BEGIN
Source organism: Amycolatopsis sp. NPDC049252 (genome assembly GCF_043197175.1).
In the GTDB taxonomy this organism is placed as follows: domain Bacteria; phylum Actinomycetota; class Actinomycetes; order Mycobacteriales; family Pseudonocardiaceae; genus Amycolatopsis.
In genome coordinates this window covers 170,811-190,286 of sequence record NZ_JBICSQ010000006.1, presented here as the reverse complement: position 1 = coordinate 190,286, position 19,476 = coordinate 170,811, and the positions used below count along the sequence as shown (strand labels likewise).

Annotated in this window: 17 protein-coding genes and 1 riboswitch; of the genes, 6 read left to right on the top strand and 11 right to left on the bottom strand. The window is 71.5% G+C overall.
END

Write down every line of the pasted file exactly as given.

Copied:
Source organism: Amycolatopsis sp. NPDC049252 (genome assembly GCF_043197175.1).
In the GTDB taxonomy this organism is placed as follows: domain Bacteria; phylum Actinomycetota; class Actinomycetes; order Mycobacteriales; family Pseudonocardiaceae; genus Amycolatopsis.
In genome coordinates this window covers 170,811-190,286 of sequence record NZ_JBICSQ010000006.1, presented here as the reverse complement: position 1 = coordinate 190,286, position 19,476 = coordinate 170,811, and the positions used below count along the sequence as shown (strand labels likewise).

Annotated in this window: 17 protein-coding genes and 1 riboswitch; of the genes, 6 read left to right on the top strand and 11 right to left on the bottom strand. The window is 71.5% G+C overall.